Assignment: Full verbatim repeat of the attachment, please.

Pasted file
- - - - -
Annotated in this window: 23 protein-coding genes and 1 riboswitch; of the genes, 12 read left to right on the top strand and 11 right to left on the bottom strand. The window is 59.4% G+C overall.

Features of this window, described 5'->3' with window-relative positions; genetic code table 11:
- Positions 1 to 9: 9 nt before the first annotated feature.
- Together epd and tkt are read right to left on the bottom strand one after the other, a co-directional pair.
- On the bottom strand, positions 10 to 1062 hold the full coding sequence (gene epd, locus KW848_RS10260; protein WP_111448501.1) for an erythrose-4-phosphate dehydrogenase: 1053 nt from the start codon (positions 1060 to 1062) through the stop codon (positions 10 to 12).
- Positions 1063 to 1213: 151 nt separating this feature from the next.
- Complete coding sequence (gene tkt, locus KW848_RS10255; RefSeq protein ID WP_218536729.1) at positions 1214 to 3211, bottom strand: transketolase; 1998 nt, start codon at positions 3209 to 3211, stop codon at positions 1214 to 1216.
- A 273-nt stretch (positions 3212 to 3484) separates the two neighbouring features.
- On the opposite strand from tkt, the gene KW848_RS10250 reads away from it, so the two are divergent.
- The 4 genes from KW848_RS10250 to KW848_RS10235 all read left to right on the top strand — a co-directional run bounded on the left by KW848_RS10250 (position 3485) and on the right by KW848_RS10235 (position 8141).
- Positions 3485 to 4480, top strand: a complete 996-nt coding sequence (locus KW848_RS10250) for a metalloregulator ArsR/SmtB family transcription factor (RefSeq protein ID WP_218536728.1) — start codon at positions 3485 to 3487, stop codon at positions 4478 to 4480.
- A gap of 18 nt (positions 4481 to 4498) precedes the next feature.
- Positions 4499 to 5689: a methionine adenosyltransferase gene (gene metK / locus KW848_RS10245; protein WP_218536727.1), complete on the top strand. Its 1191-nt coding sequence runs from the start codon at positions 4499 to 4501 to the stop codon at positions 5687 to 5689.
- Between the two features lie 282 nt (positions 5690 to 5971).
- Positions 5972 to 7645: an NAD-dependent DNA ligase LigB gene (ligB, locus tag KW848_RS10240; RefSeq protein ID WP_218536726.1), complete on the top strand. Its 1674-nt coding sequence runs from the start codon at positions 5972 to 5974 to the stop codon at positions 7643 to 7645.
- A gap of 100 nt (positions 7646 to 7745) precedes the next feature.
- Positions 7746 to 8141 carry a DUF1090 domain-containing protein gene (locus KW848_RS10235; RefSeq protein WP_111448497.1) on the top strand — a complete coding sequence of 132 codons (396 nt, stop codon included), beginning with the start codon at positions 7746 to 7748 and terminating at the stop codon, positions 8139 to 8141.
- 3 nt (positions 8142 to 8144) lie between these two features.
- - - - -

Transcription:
Annotated in this window: 23 protein-coding genes and 1 riboswitch; of the genes, 12 read left to right on the top strand and 11 right to left on the bottom strand. The window is 59.4% G+C overall.

Features of this window, described 5'->3' with window-relative positions; genetic code table 11:
- Positions 1 to 9: 9 nt before the first annotated feature.
- Together epd and tkt are read right to left on the bottom strand one after the other, a co-directional pair.
- On the bottom strand, positions 10 to 1062 hold the full coding sequence (gene epd, locus KW848_RS10260; protein WP_111448501.1) for an erythrose-4-phosphate dehydrogenase: 1053 nt from the start codon (positions 1060 to 1062) through the stop codon (positions 10 to 12).
- Positions 1063 to 1213: 151 nt separating this feature from the next.
- Complete coding sequence (gene tkt, locus KW848_RS10255; RefSeq protein ID WP_218536729.1) at positions 1214 to 3211, bottom strand: transketolase; 1998 nt, start codon at positions 3209 to 3211, stop codon at positions 1214 to 1216.
- A 273-nt stretch (positions 3212 to 3484) separates the two neighbouring features.
- On the opposite strand from tkt, the gene KW848_RS10250 reads away from it, so the two are divergent.
- The 4 genes from KW848_RS10250 to KW848_RS10235 all read left to right on the top strand — a co-directional run bounded on the left by KW848_RS10250 (position 3485) and on the right by KW848_RS10235 (position 8141).
- Positions 3485 to 4480, top strand: a complete 996-nt coding sequence (locus KW848_RS10250) for a metalloregulator ArsR/SmtB family transcription factor (RefSeq protein ID WP_218536728.1) — start codon at positions 3485 to 3487, stop codon at positions 4478 to 4480.
- A gap of 18 nt (positions 4481 to 4498) precedes the next feature.
- Positions 4499 to 5689: a methionine adenosyltransferase gene (gene metK / locus KW848_RS10245; protein WP_218536727.1), complete on the top strand. Its 1191-nt coding sequence runs from the start codon at positions 4499 to 4501 to the stop codon at positions 5687 to 5689.
- Between the two features lie 282 nt (positions 5690 to 5971).
- Positions 5972 to 7645: an NAD-dependent DNA ligase LigB gene (ligB, locus tag KW848_RS10240; RefSeq protein ID WP_218536726.1), complete on the top strand. Its 1674-nt coding sequence runs from the start codon at positions 5972 to 5974 to the stop codon at positions 7643 to 7645.
- A gap of 100 nt (positions 7646 to 7745) precedes the next feature.
- Positions 7746 to 8141 carry a DUF1090 domain-containing protein gene (locus KW848_RS10235; RefSeq protein WP_111448497.1) on the top strand — a complete coding sequence of 132 codons (396 nt, stop codon included), beginning with the start codon at positions 7746 to 7748 and terminating at the stop codon, positions 8139 to 8141.
- 3 nt (positions 8142 to 8144) lie between these two features.